Is DISC dividend paid to pass-thru entity considered business income for purposes of the Ohio small business deduction?

IC-DISC:  Taxpayers who own a business (“Business”) that exports products or services outside the U.S. can reduce their federal income tax liability by setting up an IC-DISC.  The Business pays a royalty to the IC-DISC equal to the greater of 4% of export revenue or 50% of export income.  The Business gets a federal income tax deduction for the amount of the royalty paid to the IC-DISC.  The IC-DISC is a tax-exempt entity under federal law and does not pay income tax on the royalty payment received.  The amount of royalty paid by the Business to the IC-DISC is not taxed until it is distributed as a dividend to the IC-DISC shareholders.  The amount of the dividend received by the IC-DISC shareholders from the IC-DISC is subject to federal income tax at the 20% qualified dividend rate, not the ordinary income tax rate of up to 39.6%.   This is a huge tax savings.   But this is old news.  Most Businesses know they can save federal income tax by setting up an IC-DISC.

Ohio Small Business Deduction:  Taxpayers who own a pass-through entity(“PTE”)  can reduce their Ohio income tax liability by taking a deduction equal to the lesser of: (1) a specified threshold amount ($250,000 for a joint return filer); or (2) the amount of their Ohio taxable business income.  If the taxpayer’s share of business income is less than the threshold amount, the taxpayer pays no Ohio income tax.   Any excess over the threshold amount is subject to Ohio income tax at a flat 3% rate.  But this is also old news.  Most Ohio small business owners know that if they own an interest in a PTE that generates Ohio business income, then they should be claiming the Ohio small business income deduction.

But What if Both Apply?   What if a Taxpayer owns an export Business and has set up an IC-DISC that is owned by a PTE which he or she owns?  In such a situation, the Business would pay a royalty to the IC-DISC, the IC-DISC would pay a dividend to the PTE, and the PTE would allocate the dividend for federal (and state) income tax purposes to the Taxpayer.  In this case, would the Taxpayer be able to claim the dividend income allocated to him by the PTE as part of his share of business income for purposes of calculating the Ohio small business income deduction?  I think the answer is YES.

“Business Income” Includes Dividends Received in Ordinary Course of Business:  O.R.C 5747.01(B) defines “Business Income” as income including gain/loss:

(1)       Arising from transactions, activities, & sources in the regular course of a trade or  business operation (“Transactional Test”);

(2)       From real, tangible, and intangible property if the acquisition, rental, management, and  disposition of the property constitute integral parts of the regular course of a trade or business operation (“Functional Test”); and/or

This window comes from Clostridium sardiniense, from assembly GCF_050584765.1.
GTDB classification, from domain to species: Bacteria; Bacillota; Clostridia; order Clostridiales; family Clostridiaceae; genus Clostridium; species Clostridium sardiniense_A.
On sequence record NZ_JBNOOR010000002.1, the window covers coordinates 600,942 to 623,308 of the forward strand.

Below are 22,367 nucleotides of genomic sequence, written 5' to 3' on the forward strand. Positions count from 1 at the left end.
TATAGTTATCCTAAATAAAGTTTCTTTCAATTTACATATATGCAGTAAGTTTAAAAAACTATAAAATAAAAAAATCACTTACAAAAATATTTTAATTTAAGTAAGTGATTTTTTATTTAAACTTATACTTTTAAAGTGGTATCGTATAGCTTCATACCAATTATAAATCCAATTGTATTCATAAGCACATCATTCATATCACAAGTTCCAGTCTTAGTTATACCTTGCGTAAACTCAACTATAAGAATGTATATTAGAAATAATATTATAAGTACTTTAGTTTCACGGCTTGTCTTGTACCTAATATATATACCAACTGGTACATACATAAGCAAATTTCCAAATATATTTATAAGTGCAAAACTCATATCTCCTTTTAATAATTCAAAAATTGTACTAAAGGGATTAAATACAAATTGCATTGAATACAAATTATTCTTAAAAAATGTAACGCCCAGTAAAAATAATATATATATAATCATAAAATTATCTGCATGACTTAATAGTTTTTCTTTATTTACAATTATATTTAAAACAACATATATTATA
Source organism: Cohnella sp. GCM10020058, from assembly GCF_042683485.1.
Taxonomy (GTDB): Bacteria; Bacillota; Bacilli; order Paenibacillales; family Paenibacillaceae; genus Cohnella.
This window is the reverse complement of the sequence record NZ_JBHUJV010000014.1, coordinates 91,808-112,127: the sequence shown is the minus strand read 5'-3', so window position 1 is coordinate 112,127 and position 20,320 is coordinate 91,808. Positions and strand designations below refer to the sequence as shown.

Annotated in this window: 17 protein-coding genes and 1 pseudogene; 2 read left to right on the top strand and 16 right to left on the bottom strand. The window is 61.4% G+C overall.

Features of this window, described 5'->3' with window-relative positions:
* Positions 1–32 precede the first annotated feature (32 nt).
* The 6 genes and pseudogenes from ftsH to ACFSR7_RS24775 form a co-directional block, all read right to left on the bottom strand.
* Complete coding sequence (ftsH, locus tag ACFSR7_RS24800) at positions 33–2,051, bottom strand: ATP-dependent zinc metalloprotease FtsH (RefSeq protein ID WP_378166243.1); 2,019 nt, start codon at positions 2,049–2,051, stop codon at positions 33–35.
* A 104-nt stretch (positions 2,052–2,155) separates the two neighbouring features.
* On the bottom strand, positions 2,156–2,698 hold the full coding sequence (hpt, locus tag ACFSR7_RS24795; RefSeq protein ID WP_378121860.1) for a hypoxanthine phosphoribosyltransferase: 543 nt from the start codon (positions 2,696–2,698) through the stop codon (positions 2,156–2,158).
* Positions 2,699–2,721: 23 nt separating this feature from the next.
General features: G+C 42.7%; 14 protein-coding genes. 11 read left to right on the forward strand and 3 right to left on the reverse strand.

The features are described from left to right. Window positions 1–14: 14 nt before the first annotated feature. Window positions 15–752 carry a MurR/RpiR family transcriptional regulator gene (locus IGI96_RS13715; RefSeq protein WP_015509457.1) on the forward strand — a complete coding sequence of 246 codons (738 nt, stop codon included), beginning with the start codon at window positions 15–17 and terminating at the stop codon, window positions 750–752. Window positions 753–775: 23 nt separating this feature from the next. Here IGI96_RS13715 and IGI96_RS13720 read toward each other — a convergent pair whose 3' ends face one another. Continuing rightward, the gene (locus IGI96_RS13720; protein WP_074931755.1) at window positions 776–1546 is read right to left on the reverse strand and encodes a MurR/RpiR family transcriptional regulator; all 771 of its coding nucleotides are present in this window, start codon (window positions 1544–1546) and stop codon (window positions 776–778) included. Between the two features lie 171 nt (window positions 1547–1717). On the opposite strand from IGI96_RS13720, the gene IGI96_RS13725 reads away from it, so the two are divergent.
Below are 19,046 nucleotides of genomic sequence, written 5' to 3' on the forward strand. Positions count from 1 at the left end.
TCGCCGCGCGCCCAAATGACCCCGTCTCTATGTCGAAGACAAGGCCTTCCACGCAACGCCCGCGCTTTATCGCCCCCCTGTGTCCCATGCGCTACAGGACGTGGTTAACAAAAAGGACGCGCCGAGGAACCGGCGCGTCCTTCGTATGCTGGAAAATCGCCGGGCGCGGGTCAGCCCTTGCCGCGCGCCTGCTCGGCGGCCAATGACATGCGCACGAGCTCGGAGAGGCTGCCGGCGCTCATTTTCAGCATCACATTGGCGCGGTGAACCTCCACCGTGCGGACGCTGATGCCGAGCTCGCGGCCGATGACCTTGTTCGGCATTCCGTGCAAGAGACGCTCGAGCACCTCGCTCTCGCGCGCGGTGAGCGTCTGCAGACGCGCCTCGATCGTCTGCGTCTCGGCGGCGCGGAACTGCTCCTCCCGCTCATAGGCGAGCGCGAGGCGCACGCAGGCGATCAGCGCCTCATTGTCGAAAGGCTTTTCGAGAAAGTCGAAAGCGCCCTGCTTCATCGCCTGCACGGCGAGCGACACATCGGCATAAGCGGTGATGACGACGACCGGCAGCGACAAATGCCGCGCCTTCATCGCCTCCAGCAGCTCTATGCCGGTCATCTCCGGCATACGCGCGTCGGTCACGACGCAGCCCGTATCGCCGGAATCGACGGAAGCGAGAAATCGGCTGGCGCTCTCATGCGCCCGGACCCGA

(3)       From a partial or complete liquidation of a business, including gain or loss from the sale or other disposition of goodwill.

As described in Q&A 2 of the Business Income FAQ available on the Ohio Department of Taxation website, “Business Income” includes:

(a)       Distributive or proportionate shares of income from a pass-through entity (including a  partnership, S Corporation, or LLC)

(b)       Income from a sole proprietorship

(c)       Income from farming

(d)       Compensation or guaranteed payments made by a pass-through entity to a 20% investor  under O.R.C. 5733.40(A)(7)

As further described in Q&A 2, “Business Income” could also include the following if received in the ordinary course of a trade or business operation:

(i)        Royalties from real or tangible property

(ii)       Rents from real or tangible property

(iii)      Capital gains

(iv)      Interest

(v)       Dividends and distributions

(vi)      Patent, copyright royalties

Therefore, dividends received by a PTE in its ordinary business operation (i.e., created solely for investment purposes) would be Business Income when passed out to the ultimate Taxpayer.

In the situation above, the Taxpayer owns an export Business, has set-up an IC-DISC which is owned by a PTE that is owned by Taxpayer.  The Business pays a royalty to the IC-DISC.   The IC-DISC pays a dividend to the PTE.  The PTE allocates the amount of the dividend income to the Taxpayer.  The PTE is set up for the primary purpose of owning the IC-DISC and receiving the dividend payment from the IC-DISC.  The PTE could also own other investment assets.  In the ordinary course of its investment trade or business, the PTE receives the dividend from the IC-DISC.  Dividend received by the PTE from the IC-DISC seems to fall squarely within the definition of “Business Income” prescribed by the Ohio Department of taxation in the FAQ.

Bottom Line:  If you have an export Business and have set-up an IC-DISC, you should seriously consider setting up a PTE and having the IC-DISC owned by the PTE so that your share of the dividend paid to the PTE is treated as Business Income and eligible for the Ohio small business income deduction.  By so doing you can deduct up to $250,000 (for a joint return filer) and pay Ohio income tax at a flat 3% rate on the excess.  For more information about IC-DISCs or the Ohio small business income deduction or how to maximize the benefit of both contact Jeff Senney at 937-223-1130 or Jsenney@pselaw.com

AUTHOR: Jeff Senney
jsenney@pselaw.com